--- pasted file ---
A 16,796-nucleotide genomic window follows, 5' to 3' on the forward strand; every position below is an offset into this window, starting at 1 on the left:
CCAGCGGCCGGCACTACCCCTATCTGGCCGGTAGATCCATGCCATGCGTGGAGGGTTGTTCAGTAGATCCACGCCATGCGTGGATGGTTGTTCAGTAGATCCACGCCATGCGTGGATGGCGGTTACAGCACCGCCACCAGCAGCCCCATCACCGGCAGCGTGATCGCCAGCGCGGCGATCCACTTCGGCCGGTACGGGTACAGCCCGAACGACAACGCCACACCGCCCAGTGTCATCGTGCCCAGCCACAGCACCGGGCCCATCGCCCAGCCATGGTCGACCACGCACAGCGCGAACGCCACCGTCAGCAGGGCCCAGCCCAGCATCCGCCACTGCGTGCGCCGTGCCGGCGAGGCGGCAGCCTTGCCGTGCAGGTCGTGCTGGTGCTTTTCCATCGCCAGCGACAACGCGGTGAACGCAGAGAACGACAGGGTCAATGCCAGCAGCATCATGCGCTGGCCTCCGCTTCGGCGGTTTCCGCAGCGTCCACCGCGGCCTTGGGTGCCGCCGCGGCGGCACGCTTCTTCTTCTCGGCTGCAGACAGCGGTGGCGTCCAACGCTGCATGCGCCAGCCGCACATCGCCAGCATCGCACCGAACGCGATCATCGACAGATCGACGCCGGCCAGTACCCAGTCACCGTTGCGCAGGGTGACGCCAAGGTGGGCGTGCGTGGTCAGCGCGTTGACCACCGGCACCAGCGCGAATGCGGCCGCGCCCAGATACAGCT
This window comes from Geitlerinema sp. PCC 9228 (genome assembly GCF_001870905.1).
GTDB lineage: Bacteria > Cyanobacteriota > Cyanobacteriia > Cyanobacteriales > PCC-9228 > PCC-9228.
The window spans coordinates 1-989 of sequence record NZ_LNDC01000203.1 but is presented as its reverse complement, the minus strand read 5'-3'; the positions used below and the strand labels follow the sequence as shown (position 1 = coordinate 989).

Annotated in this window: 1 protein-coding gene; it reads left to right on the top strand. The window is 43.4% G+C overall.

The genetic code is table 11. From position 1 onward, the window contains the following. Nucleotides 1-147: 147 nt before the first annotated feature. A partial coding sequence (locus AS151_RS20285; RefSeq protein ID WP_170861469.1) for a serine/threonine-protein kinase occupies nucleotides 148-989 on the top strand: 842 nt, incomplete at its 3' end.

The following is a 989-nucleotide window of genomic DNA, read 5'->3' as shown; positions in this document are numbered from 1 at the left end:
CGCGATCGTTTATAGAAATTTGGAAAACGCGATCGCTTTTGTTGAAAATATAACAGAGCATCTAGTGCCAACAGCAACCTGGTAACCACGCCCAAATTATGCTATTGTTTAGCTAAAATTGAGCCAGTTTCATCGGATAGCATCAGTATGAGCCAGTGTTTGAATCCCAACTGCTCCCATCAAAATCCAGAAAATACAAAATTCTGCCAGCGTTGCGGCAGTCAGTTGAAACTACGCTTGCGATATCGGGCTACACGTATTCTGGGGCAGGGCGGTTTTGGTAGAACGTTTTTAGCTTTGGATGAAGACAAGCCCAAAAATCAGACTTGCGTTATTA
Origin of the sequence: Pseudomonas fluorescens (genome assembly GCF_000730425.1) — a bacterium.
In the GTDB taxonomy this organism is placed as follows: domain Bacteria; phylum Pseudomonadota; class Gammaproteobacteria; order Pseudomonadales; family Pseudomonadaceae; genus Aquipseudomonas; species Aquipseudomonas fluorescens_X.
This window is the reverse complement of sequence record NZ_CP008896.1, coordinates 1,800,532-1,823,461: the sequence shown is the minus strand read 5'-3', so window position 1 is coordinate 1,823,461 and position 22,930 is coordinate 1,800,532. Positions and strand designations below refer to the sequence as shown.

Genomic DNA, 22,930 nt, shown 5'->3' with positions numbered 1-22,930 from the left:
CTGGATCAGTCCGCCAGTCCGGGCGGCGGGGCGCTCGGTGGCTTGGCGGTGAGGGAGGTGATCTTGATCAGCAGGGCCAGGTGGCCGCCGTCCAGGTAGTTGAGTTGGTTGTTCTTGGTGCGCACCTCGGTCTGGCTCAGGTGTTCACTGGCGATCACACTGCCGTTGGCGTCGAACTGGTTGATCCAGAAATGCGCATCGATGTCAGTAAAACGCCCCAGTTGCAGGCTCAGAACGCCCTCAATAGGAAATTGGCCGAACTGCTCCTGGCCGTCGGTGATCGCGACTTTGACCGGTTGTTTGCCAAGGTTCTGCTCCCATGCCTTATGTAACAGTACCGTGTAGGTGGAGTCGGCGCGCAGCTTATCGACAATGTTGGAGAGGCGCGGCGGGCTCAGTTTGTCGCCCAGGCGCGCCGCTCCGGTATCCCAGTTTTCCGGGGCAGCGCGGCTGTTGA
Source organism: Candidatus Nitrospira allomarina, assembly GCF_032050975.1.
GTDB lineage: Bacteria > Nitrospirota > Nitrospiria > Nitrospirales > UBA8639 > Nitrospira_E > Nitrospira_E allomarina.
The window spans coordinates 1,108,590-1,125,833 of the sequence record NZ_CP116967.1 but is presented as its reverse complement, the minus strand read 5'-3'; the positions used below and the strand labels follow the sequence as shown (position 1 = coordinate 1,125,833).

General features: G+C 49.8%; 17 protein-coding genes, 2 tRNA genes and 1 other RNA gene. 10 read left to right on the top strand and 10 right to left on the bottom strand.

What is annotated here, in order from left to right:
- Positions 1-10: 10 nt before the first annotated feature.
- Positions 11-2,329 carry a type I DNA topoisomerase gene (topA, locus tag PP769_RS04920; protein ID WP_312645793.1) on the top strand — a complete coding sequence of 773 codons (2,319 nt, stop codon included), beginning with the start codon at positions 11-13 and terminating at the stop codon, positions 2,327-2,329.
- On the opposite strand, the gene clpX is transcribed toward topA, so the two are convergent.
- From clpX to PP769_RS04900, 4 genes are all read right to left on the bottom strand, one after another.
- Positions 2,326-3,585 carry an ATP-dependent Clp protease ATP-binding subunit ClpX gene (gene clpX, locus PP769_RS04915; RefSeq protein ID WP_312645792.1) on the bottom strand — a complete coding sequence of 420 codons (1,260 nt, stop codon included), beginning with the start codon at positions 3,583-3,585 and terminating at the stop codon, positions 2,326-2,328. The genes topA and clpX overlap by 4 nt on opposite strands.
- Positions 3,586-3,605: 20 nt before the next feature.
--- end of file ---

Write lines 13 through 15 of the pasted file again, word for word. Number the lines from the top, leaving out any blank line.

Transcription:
Genomic DNA, 22,930 nt, shown 5'->3' with positions numbered 1-22,930 from the left:
CTGGATCAGTCCGCCAGTCCGGGCGGCGGGGCGCTCGGTGGCTTGGCGGTGAGGGAGGTGATCTTGATCAGCAGGGCCAGGTGGCCGCCGTCCAGGTAGTTGAGTTGGTTGTTCTTGGTGCGCACCTCGGTCTGGCTCAGGTGTTCACTGGCGATCACACTGCCGTTGGCGTCGAACTGGTTGATCCAGAAATGCGCATCGATGTCAGTAAAACGCCCCAGTTGCAGGCTCAGAACGCCCTCAATAGGAAATTGGCCGAACTGCTCCTGGCCGTCGGTGATCGCGACTTTGACCGGTTGTTTGCCAAGGTTCTGCTCCCATGCCTTATGTAACAGTACCGTGTAGGTGGAGTCGGCGCGCAGCTTATCGACAATGTTGGAGAGGCGCGGCGGGCTCAGTTTGTCGCCCAGGCGCGCCGCTCCGGTATCCCAGTTTTCCGGGGCAGCGCGGCTGTTGA
Source organism: Candidatus Nitrospira allomarina, assembly GCF_032050975.1.